The systematic review was conducted in accordance with the PRISMA statement . A systematic literature search for English language papers published from the earliest indexed studies up to November 2016 was conducted using the electronic databases PubMed/Medline, PsycINFO, and Web of Science. The following search terms were used in titles and abstracts: (suicid* OR self-killing) AND (grief OR grieving OR bereave* OR mourning) AND (survivor* OR relative* OR dependant* OR family OR parent OR spouse* OR widow* OR child* OR sibling* OR peer* OR friend*) AND (prevention OR intervention OR postvention OR treatment OR program* OR therapy OR counsel* OR support).Additionally, the reference lists of all relevant papers as well as reviews concerning interventions for the bereaved were scanned.
To be included in the present systematic review, studies had to meet the following inclusion criteria: (1) publication in a peer reviewed journal, (2) empirical study, (3) inclusion of participants bereaved through suicide, (4) evaluation of any kind of intervention (5) quantitative measure of (complicated) grief, (6) assessments that include at least pre- and post- or follow-up-measurements. Due to the broad scope of the systematic review no restrictions concerning the age of participants or their relationship to the deceased were applied. There were also no limitations on the types of interventions considered.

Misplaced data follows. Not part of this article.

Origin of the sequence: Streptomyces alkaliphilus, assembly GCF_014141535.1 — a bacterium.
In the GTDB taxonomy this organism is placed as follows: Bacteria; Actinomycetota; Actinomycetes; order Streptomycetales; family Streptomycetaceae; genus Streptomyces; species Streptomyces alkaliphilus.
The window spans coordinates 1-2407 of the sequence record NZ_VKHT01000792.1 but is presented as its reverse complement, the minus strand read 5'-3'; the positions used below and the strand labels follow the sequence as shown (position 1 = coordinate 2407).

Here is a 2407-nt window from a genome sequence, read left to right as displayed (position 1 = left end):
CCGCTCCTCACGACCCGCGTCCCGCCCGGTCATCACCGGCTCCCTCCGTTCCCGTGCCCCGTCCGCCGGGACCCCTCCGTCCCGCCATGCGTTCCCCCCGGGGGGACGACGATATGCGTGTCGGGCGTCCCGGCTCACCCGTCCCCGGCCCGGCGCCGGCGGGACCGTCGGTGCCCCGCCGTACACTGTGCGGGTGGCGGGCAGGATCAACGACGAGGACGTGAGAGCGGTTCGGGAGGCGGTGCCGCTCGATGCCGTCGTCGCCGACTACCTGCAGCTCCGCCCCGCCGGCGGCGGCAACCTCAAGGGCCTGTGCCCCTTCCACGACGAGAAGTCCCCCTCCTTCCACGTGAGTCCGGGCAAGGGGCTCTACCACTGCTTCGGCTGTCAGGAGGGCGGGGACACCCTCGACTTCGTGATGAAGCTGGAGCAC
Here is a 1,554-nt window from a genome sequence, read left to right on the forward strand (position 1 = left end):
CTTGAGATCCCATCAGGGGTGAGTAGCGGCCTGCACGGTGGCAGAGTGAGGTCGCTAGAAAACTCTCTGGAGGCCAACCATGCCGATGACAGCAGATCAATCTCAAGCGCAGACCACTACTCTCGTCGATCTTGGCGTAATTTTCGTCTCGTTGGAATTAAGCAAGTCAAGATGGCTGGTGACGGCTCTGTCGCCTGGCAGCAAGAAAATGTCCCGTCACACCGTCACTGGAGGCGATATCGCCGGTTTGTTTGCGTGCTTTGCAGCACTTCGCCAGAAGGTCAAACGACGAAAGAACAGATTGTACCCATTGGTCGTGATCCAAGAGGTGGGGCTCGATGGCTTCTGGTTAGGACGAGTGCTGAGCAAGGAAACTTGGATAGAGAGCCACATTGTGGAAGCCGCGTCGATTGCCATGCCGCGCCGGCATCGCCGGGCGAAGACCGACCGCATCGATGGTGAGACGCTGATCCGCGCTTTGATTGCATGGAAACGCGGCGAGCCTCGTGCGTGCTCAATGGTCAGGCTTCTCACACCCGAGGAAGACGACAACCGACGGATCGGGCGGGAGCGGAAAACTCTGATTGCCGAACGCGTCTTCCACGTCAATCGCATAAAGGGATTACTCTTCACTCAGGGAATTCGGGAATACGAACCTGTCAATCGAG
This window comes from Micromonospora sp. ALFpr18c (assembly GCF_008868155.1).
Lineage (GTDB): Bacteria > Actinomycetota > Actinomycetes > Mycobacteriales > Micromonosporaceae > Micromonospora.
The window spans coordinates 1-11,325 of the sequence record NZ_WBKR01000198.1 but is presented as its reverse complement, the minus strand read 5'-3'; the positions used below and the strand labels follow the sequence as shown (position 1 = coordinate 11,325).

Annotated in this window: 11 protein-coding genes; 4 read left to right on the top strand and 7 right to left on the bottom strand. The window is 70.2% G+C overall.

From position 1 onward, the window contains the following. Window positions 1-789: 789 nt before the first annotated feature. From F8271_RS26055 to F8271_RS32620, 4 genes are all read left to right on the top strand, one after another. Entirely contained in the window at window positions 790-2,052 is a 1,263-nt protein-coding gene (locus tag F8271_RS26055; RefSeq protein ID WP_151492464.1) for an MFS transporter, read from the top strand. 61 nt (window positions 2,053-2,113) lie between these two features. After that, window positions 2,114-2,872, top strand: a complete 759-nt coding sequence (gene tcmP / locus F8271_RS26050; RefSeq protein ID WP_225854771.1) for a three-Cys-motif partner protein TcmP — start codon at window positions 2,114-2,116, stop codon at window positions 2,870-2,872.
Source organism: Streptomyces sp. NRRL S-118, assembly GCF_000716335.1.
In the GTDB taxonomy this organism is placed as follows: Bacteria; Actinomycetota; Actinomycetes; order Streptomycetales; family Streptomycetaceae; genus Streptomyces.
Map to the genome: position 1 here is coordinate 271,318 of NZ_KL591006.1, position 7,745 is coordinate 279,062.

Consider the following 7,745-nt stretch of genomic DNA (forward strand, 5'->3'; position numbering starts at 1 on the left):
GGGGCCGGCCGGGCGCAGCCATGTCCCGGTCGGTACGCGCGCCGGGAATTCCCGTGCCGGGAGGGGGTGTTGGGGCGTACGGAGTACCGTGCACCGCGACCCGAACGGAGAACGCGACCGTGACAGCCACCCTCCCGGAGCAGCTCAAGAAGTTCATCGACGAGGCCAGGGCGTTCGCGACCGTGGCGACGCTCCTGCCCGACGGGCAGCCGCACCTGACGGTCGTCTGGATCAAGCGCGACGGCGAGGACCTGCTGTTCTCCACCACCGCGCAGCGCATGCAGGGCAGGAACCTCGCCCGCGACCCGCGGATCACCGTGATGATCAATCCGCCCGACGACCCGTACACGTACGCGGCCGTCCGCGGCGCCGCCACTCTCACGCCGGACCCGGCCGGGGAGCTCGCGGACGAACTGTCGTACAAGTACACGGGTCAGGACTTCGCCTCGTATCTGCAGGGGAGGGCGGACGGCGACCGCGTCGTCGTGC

Articles were excluded if they (1) were not written in English (2) were reviews, case studies, case series, descriptive or qualitative studies, or (3) included suicide survivors as a non-definable subgroup of otherwise bereaved individuals.
After removing duplicates, the first three authors independently screened the title and abstracts for eligible studies. Papers that did not meet the inclusion criteria were excluded. The full text of potentially relevant papers was independently examined by the first three authors. Disagreements were resolved by discussion. If necessary, all authors of this systematic review were consulted until consensus was reached.